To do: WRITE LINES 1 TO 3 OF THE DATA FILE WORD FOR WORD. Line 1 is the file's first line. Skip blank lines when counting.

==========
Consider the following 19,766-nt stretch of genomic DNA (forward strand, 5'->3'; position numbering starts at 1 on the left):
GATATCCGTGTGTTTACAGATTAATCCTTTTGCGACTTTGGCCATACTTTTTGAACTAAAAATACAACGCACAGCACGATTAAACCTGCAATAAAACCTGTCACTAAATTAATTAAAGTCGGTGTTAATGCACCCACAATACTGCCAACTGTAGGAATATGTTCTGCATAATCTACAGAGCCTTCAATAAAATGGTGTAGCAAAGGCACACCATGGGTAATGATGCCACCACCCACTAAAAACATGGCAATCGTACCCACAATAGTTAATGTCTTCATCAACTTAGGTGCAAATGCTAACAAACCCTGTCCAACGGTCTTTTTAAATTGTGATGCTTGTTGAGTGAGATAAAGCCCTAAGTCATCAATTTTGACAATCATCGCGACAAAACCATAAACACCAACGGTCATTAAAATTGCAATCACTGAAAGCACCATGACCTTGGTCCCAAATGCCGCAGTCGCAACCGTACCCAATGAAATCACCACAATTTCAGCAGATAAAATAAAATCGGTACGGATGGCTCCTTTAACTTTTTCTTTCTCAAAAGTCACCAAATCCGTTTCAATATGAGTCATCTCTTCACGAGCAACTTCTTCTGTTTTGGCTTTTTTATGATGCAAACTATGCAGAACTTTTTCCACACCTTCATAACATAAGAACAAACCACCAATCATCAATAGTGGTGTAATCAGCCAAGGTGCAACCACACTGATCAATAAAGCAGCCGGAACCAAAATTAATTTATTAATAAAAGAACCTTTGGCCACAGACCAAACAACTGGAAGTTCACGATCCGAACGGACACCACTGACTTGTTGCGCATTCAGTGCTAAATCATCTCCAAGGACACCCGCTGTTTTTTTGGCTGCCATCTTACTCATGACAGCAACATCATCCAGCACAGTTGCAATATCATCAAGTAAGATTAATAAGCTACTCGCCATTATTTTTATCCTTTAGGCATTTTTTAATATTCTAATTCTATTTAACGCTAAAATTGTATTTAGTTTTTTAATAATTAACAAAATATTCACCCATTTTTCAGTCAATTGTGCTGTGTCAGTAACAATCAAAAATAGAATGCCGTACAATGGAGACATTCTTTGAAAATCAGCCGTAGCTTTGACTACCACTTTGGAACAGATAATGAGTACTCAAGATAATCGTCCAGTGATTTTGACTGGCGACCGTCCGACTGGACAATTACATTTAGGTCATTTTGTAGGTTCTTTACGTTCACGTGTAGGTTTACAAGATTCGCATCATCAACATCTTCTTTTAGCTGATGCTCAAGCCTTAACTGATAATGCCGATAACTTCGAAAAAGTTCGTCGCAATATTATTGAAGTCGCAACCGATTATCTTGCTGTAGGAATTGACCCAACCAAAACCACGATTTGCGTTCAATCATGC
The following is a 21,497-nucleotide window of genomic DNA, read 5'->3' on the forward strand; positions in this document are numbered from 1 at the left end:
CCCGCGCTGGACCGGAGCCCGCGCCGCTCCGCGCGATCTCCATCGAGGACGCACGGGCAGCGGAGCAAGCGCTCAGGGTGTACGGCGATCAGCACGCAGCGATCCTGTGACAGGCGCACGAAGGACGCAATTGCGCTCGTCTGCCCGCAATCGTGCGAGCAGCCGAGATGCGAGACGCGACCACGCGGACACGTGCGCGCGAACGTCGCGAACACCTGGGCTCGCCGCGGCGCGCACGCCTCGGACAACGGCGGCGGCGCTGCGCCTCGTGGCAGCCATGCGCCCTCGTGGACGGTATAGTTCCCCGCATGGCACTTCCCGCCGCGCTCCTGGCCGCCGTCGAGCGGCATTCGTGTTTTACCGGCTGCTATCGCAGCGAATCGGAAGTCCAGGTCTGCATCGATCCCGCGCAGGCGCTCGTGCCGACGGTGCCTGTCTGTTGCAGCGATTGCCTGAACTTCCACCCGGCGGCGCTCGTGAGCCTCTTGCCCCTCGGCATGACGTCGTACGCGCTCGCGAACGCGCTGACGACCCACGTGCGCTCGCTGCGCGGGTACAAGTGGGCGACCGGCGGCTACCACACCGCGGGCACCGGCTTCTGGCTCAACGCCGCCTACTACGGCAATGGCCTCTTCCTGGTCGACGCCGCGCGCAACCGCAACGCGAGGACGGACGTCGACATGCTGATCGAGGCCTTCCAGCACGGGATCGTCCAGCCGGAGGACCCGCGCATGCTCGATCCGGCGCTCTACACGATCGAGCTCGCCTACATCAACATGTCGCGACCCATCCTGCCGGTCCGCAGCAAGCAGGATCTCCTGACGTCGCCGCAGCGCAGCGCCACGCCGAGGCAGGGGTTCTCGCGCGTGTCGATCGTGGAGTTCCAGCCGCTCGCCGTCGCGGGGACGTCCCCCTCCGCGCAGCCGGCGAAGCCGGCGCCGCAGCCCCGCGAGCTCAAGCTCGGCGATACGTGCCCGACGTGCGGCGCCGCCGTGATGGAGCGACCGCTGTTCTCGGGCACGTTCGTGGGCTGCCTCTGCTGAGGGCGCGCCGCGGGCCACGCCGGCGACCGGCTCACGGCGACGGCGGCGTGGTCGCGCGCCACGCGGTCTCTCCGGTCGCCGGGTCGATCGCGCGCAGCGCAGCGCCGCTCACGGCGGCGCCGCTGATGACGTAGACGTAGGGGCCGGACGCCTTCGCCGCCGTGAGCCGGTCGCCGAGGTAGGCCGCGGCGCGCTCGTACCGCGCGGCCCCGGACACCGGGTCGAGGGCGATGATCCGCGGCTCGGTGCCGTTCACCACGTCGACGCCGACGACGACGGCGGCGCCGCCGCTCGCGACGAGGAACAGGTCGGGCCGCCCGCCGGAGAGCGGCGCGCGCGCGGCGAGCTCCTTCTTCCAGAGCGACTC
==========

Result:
Consider the following 19,766-nt stretch of genomic DNA (forward strand, 5'->3'; position numbering starts at 1 on the left):
GATATCCGTGTGTTTACAGATTAATCCTTTTGCGACTTTGGCCATACTTTTTGAACTAAAAATACAACGCACAGCACGATTAAACCTGCAATAAAACCTGTCACTAAATTAATTAAAGTCGGTGTTAATGCACCCACAATACTGCCAACTGTAGGAATATGTTCTGCATAATCTACAGAGCCTTCAATAAAATGGTGTAGCAAAGGCACACCATGGGTAATGATGCCACCACCCACTAAAAACATGGCAATCGTACCCACAATAGTTAATGTCTTCATCAACTTAGGTGCAAATGCTAACAAACCCTGTCCAACGGTCTTTTTAAATTGTGATGCTTGTTGAGTGAGATAAAGCCCTAAGTCATCAATTTTGACAATCATCGCGACAAAACCATAAACACCAACGGTCATTAAAATTGCAATCACTGAAAGCACCATGACCTTGGTCCCAAATGCCGCAGTCGCAACCGTACCCAATGAAATCACCACAATTTCAGCAGATAAAATAAAATCGGTACGGATGGCTCCTTTAACTTTTTCTTTCTCAAAAGTCACCAAATCCGTTTCAATATGAGTCATCTCTTCACGAGCAACTTCTTCTGTTTTGGCTTTTTTATGATGCAAACTATGCAGAACTTTTTCCACACCTTCATAACATAAGAACAAACCACCAATCATCAATAGTGGTGTAATCAGCCAAGGTGCAACCACACTGATCAATAAAGCAGCCGGAACCAAAATTAATTTATTAATAAAAGAACCTTTGGCCACAGACCAAACAACTGGAAGTTCACGATCCGAACGGACACCACTGACTTGTTGCGCATTCAGTGCTAAATCATCTCCAAGGACACCCGCTGTTTTTTTGGCTGCCATCTTACTCATGACAGCAACATCATCCAGCACAGTTGCAATATCATCAAGTAAGATTAATAAGCTACTCGCCATTATTTTTATCCTTTAGGCATTTTTTAATATTCTAATTCTATTTAACGCTAAAATTGTATTTAGTTTTTTAATAATTAACAAAATATTCACCCATTTTTCAGTCAATTGTGCTGTGTCAGTAACAATCAAAAATAGAATGCCGTACAATGGAGACATTCTTTGAAAATCAGCCGTAGCTTTGACTACCACTTTGGAACAGATAATGAGTACTCAAGATAATCGTCCAGTGATTTTGACTGGCGACCGTCCGACTGGACAATTACATTTAGGTCATTTTGTAGGTTCTTTACGTTCACGTGTAGGTTTACAAGATTCGCATCATCAACATCTTCTTTTAGCTGATGCTCAAGCCTTAACTGATAATGCCGATAACTTCGAAAAAGTTCGTCGCAATATTATTGAAGTCGCAACCGATTATCTTGCTGTAGGAATTGACCCAACCAAAACCACGATTTGCGTTCAATCATGC
The following is a 21,497-nucleotide window of genomic DNA, read 5'->3' on the forward strand; positions in this document are numbered from 1 at the left end: